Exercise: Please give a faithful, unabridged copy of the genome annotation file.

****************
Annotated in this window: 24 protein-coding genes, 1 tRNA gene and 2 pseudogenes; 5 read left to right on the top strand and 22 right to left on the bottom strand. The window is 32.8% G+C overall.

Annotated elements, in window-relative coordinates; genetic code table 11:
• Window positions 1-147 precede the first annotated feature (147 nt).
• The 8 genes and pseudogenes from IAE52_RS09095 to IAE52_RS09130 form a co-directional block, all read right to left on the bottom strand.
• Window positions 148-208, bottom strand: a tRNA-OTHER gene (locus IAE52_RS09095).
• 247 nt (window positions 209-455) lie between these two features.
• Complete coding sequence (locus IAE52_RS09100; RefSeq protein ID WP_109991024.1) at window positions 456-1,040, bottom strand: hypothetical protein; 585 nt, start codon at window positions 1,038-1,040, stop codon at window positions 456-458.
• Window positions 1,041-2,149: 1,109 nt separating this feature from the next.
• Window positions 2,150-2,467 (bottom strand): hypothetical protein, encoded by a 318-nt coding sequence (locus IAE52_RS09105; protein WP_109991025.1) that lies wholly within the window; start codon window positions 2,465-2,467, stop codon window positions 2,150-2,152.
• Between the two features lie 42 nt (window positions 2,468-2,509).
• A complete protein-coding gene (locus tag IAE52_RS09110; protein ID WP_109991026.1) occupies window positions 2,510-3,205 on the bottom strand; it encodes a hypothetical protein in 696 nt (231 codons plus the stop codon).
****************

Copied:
Annotated in this window: 24 protein-coding genes, 1 tRNA gene and 2 pseudogenes; 5 read left to right on the top strand and 22 right to left on the bottom strand. The window is 32.8% G+C overall.

Annotated elements, in window-relative coordinates; genetic code table 11:
• Window positions 1-147 precede the first annotated feature (147 nt).
• The 8 genes and pseudogenes from IAE52_RS09095 to IAE52_RS09130 form a co-directional block, all read right to left on the bottom strand.
• Window positions 148-208, bottom strand: a tRNA-OTHER gene (locus IAE52_RS09095).
• 247 nt (window positions 209-455) lie between these two features.
• Complete coding sequence (locus IAE52_RS09100; RefSeq protein ID WP_109991024.1) at window positions 456-1,040, bottom strand: hypothetical protein; 585 nt, start codon at window positions 1,038-1,040, stop codon at window positions 456-458.
• Window positions 1,041-2,149: 1,109 nt separating this feature from the next.
• Window positions 2,150-2,467 (bottom strand): hypothetical protein, encoded by a 318-nt coding sequence (locus IAE52_RS09105; protein WP_109991025.1) that lies wholly within the window; start codon window positions 2,465-2,467, stop codon window positions 2,150-2,152.
• Between the two features lie 42 nt (window positions 2,468-2,509).
• A complete protein-coding gene (locus tag IAE52_RS09110; protein ID WP_109991026.1) occupies window positions 2,510-3,205 on the bottom strand; it encodes a hypothetical protein in 696 nt (231 codons plus the stop codon).